As Ron Quick makes the 20-minute drive from his Olathe home to his Kansas City, Kan., restaurant and back again, his vehicle serves as a rolling billboard for his business.
By JOYCE SMITH
The Kansas City Star
Quicks Bar-B-Q & Catering Co. is one of the latest area operations to go mobile. Its new Quicks on Wheels food truck is a good marketing tool for the restaurant at 1007 Merriam Lane, and it is helping expand its catering business.
The new truck made its debut at a Sporting Kansas City private tailgating event this month. Now the plan is to do a lunch route, rotating in corporate parking lots.
I eat barbecue every day, but I dont expect everyone else to. So we will go to different buildings, said Quick, owner and operator of Quicks with his wife, Janet. People who have only 30 minutes for lunch can run out and get a sandwich and go back to relax.
The Quicks on Wheels is a bright burnt orange, with flames coming up the sides and a pink pig circled by the Q in Quick. It will serve a limited menu, mostly beef, turkey, burnt ends and single rib bones, along with such sides as hickory smoked beans, potato salad and chips.
Quicks regular menu includes a variety of appetizers and sides, salads, barbecue sandwiches, tenderloins, chili dogs, fish and dinners. It also has a novelty item, the popular Big Dog a half-pound, spiral-cut, deep-fried hot dog loaded with chili, cheese, and onion which a table of six split up to share this week.
Quicks is now in its third generation. Rons father, Earl Quick, founded the restaurant in 1964 with just a handful of tables. Rons son, Dustin Quick, is general manager.
Dustin will probably take the truck out to special events. But Ive been inside these walls for 40 years. I wanted to get out from behind the counter and get out among the people, Ron Quick said.
A little bit of JJs restaurant lives on in some unique lighting pieces created by a former JJs bartender.
Jim Ligon started Vintage Edison two years ago, using recycled wine and spirit bottles and boxes from JJs and other restaurants. This weekend he will display some of his wares at Booth No. 8120 at the Greater Kansas City Home Show and the Flower, Lawn & Garden Show at Bartle Hall.
Vintage Edison combines two areas that have had a strong influence on him bartending and electrical work.
Ligon grew up in New Orleans, where his grandfather was an electrician. The boys in the family could hardly wait until they hit seventh grade and were allowed to go out on residential calls during the summer. In high school they moved up to commercial jobs.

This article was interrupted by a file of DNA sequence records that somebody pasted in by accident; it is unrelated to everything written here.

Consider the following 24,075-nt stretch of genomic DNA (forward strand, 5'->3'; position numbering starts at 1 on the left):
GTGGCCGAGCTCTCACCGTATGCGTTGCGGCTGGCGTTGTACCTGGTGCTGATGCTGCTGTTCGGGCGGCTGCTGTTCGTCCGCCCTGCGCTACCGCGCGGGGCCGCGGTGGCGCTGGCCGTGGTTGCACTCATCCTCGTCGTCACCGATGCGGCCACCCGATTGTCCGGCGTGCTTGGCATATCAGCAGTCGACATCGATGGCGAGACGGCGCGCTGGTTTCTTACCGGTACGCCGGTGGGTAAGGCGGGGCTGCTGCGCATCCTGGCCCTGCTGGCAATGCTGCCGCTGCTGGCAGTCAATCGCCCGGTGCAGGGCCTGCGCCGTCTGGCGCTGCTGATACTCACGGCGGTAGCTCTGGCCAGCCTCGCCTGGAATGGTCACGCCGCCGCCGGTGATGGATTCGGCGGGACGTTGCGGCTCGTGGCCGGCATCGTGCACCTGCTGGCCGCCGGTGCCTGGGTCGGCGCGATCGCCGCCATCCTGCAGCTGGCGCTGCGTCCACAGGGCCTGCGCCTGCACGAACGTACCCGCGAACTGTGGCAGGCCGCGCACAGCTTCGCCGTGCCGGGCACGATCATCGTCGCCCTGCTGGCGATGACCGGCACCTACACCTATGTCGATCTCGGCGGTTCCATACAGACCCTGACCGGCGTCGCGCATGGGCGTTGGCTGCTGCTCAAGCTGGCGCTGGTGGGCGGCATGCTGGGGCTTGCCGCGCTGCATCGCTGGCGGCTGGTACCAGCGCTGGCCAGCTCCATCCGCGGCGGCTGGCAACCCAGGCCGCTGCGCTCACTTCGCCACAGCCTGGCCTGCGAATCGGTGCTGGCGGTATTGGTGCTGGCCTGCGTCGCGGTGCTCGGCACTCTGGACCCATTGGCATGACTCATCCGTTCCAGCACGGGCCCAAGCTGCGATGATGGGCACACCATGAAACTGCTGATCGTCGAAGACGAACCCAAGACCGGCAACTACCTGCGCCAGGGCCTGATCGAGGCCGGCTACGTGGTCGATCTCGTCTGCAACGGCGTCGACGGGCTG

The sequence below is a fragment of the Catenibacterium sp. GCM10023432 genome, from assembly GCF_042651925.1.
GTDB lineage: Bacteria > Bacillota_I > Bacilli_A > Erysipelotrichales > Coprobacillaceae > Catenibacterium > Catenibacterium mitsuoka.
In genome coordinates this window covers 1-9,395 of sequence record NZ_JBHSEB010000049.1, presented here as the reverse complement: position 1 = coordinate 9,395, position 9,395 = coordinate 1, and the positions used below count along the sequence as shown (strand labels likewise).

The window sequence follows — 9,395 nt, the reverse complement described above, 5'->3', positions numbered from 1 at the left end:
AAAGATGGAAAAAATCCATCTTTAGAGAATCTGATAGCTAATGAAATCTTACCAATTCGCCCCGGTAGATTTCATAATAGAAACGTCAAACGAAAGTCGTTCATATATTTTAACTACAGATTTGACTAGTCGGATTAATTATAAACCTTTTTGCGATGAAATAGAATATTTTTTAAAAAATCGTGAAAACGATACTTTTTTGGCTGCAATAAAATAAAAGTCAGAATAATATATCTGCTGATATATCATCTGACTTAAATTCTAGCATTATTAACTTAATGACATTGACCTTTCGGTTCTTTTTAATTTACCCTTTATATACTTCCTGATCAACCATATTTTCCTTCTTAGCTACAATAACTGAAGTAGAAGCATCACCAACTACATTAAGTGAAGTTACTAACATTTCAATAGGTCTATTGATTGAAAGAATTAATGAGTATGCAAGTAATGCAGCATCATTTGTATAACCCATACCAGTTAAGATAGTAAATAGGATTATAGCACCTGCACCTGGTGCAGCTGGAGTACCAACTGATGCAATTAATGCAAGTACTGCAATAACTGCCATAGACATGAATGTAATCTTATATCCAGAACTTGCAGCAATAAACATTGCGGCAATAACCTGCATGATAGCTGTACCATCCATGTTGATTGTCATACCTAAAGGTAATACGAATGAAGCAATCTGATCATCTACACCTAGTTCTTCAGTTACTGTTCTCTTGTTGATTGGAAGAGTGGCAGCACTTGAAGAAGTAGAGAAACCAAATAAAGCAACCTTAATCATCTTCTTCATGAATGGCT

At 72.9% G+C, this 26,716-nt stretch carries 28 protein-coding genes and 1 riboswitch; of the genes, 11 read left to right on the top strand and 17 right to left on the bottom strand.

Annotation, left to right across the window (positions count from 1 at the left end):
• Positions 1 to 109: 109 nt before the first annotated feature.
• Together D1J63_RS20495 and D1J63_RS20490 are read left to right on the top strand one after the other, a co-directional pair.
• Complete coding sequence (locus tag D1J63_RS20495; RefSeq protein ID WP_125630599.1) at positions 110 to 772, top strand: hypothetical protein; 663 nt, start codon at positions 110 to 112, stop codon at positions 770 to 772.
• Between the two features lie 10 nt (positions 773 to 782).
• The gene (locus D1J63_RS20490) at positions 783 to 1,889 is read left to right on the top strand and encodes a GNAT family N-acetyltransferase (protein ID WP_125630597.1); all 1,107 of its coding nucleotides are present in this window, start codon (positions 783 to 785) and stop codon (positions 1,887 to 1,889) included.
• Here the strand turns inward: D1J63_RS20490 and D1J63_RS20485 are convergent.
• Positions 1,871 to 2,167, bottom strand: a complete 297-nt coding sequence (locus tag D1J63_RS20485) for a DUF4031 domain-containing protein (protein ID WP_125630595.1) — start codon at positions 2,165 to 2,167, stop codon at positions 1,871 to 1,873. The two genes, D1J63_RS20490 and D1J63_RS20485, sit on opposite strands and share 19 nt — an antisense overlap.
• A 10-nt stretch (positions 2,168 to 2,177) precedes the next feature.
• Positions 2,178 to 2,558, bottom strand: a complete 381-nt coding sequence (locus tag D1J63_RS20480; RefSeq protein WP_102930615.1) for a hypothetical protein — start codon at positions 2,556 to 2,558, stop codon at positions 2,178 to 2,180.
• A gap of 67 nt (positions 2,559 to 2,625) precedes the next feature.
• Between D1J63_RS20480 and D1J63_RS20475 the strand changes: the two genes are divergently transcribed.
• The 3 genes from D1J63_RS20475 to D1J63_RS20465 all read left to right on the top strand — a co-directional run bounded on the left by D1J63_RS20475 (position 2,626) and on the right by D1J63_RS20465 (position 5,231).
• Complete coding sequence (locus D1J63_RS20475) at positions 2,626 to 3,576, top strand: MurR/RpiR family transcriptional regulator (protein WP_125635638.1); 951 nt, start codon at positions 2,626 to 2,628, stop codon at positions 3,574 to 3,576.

But after his grandfather died, the business closed and Ligon went on to college.
Along with the electrical work, his family influenced his bartending career by taking him along with them to neighborhood bars when he was growing up. Sometimes he would sit in on the live music acts, playing spoons with his brother.
It was always a gathering space. People looked forward to being there. When you see the same people several times a week, you go through life stuff, all the good things that happen, all the bad things, Ligon said.
He became a bartender at JJs in 2008. In the next few years he tired of tossing away really cool bottles, many hand-blown. So one night Ligon tinkered around until he turned two Patrón bottles and a whiskey crate into a unique light fixture and posted a photo on his Facebook page.
Friends asked for more designs. He tried different colors, sizes and boxes. Then Cellar Rat Wine Merchants took notice and asked him to set up a presentation in their Crossroads shop during a First Friday event.
Now he has residential and retail clients, including Louies Wine Dive in Waldo. Pieces start at $150.
Ligon plans to make Vintage Edison a full-time job and is looking for a small space in the Crossroads where he can set up a studio and then show his works on First Fridays. He also may pick up a bartender job or two temporarily.
He wasnt working that night in mid-February when an explosion leveled JJs. But within seconds of hearing the news, Ligon was working his phone, calling co-workers and getting just their voice mail. Soon he had set up a command post at a Westport bar where workers and friends could gather as they awaited news. Within hours he also was helping to put together a fundraiser.
The word family gets tossed around a lot in this business, but we were a family. Were all going to be OK, Ligon said of his former JJs co-workers. But he lamented that we arent together.
To reach Joyce Smith, call 816-234-4692 or send email to firstname.lastname@example.org. Follow her on Facebook and Twitter at JoyceKC.